Author Topic: Battery with boost converter vs USB power  (Read 1040 times)

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Offline gus789

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Battery with boost converter vs USB power
« on: May 17, 2016, 11:34:56 pm »
Hi, I am trying to design a battery powered arduino-based board running on 3.3V only. I plan to power the board with two AA batteries and would like for the battery power to be disconnected when I connect the USB. Does the attached schematic seem reasonable? Should I put a pull down resistor on the EN pin as well? USBVCC will also go to a 3.3V LDO regulator which I have not yet included in the schematic. Current draw for the board is expected to be less than 100mA. Thanks!
 

Offline KL27x

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Re: Battery with boost converter vs USB power
« Reply #1 on: May 17, 2016, 11:54:09 pm »
Quote
The enable pin is used to turn the boost converter on
and off. The enable threshold voltage varies with input
voltage. To enable the boost converter, the EN voltage
level must be greater than 90% of the VIN voltage. To
disable the boost converter, the EN voltage
I didn't see anything about a pullup/down on the EN pin in the datasheet. You don't have anything to bias the EN pin when the FET is off.

Also, maybe I'm dyslexic, but it looks like you have the logic reversed. That when USB 5V is present, the device will be enabled.

Thirdly, FYI, a boost circuit is disabled, the Vbat will still be passed, usually. It looks like you put in a rectifier diode to take care of that part, though.
 

Offline rs20

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Re: Battery with boost converter vs USB power
« Reply #2 on: May 17, 2016, 11:56:32 pm »
Wouldn't it be a lot simpler to just use two diodes and a buck/boost converter like this?


Vbatt ---->|-----.
                 |
Vusb  ---->|-----+------( Buck-boost converter )----- 3V3 out


If only Vbatt is present, the input to the buck-boost converter will be that voltage (minus voltage drop). Once you connect Vusb, the input to the buck-boost converter rill rise to 5V (minus voltage drop), thus preventing any more current being drawn from the battery.
 

Offline KL27x

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Re: Battery with boost converter vs USB power
« Reply #3 on: May 18, 2016, 12:00:31 am »
^ I concur, since you have a diode in there already...

A boost converter wouldn't waste much energy when the USB takes over, anyway.

But for good measure, sure why not?

Just in case you didn't realize it... if you want to be able to digitally turn the device on/off when the USB is not plugged in, for instance, you can't use the EN pin for the reason stated in my previous post. If you need to do that, put the FET between the battery and the boost circuit. And switch it on/off from there. You will still need the rectifier diode, though.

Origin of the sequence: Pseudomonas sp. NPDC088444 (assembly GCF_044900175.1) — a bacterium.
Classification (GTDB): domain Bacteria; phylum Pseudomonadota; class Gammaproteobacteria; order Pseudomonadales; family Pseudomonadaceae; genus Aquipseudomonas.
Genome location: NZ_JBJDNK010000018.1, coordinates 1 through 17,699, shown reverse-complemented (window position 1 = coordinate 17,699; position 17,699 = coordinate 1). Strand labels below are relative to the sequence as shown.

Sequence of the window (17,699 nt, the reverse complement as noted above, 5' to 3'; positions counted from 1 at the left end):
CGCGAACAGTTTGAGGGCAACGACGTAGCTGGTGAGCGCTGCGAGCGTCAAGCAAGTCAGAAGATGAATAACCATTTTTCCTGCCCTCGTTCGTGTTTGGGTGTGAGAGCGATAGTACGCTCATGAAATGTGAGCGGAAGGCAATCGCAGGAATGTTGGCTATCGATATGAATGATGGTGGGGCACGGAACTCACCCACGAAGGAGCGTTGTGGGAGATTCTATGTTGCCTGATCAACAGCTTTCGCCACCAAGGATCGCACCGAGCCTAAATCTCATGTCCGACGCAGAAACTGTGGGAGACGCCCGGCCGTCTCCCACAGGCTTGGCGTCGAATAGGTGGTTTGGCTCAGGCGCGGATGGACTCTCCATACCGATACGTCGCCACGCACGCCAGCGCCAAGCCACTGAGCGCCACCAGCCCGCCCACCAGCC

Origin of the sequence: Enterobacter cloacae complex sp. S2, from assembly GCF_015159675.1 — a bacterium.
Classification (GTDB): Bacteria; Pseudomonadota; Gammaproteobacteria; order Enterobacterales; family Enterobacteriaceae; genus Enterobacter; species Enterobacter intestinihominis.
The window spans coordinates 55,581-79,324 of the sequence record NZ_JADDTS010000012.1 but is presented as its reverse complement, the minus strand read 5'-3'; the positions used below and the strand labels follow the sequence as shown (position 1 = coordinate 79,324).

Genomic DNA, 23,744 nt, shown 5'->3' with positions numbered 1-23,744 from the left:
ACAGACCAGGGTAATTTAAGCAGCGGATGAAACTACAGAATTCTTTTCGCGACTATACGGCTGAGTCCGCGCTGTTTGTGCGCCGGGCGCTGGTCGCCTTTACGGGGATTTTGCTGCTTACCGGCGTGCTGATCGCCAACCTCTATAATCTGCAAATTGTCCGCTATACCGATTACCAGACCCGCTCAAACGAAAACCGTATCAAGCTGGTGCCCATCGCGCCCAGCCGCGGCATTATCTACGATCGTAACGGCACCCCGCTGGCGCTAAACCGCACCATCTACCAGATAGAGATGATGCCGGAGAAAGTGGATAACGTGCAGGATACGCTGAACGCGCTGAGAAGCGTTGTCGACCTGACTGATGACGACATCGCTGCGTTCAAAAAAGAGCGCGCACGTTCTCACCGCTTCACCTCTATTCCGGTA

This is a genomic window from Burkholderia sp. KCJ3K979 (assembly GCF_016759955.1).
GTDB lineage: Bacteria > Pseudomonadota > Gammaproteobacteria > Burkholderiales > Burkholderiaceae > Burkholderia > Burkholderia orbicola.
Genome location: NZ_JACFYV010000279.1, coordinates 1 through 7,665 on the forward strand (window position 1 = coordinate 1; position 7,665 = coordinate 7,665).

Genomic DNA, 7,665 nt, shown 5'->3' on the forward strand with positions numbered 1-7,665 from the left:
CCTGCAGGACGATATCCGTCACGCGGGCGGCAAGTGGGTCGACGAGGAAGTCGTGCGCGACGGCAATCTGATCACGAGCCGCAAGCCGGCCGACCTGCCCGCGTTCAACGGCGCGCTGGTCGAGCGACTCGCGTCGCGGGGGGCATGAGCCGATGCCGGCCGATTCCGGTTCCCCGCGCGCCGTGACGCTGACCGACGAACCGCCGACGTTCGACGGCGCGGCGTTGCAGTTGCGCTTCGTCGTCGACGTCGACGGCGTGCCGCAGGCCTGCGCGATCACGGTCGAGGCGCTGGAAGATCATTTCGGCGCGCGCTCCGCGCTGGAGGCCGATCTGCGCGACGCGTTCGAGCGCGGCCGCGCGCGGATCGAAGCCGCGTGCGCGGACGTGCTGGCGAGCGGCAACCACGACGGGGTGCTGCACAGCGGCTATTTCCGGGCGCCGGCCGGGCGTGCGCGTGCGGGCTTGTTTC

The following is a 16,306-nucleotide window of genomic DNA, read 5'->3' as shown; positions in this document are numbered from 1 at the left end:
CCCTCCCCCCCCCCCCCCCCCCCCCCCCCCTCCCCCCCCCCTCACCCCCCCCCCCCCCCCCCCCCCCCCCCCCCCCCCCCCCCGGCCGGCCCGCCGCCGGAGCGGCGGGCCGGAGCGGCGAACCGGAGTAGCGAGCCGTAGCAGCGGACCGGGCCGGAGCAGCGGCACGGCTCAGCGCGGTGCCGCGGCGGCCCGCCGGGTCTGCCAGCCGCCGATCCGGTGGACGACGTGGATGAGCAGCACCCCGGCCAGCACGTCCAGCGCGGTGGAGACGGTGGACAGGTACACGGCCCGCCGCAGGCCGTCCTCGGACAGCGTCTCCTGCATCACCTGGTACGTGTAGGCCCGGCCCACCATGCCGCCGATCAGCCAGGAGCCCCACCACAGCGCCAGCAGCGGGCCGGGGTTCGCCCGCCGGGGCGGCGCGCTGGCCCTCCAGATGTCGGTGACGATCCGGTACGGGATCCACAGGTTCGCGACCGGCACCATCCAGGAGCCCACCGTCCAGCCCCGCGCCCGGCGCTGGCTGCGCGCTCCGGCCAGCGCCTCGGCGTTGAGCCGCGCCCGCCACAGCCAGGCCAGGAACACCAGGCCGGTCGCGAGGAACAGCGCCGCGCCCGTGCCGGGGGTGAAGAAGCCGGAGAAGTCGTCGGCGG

Offline rs20

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Re: Battery with boost converter vs USB power
« Reply #4 on: May 18, 2016, 12:05:16 am »
Also, maybe I'm dyslexic, but it looks like you have the logic reversed. That when USB 5V is present, the device will be enabled.

I believe this is incorrect. When USB 5V is present, the Vgs of the P-channel FET goes to zero (actually slightly positive), and thus switches off. Then the pull-down resistor on EN (which needs to be added) pulls EN low, thus disabling the boost converter.

When USB 5V is not present, Vgs of the P-channel FET goes negative due to R28, switching the FET on (assuming the FET will be turned on by a Vgs of -(Vbatt - diode drop), which requires some careful MOSFET selection).

So the MOSFET logic is not reversed. A simpler way to think of it is that transistor logic is basically always inverting (any digital buffer is actually two (or four..) inverters in a row). The correct behaviour here is high Vusb --> en low, which is an inverter -- it'd be impressive if the OP had accidentally made a single-transistor digital buffer! (I suppose a follower would count, but I digress..)
 

Offline gus789

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Re: Battery with boost converter vs USB power
« Reply #5 on: May 18, 2016, 01:29:49 am »
Thanks guys, I think I will adopt rs20's suggestion after all and use a TPS63000 as it will prevent me from having to add another regulator for the USB power. 
 


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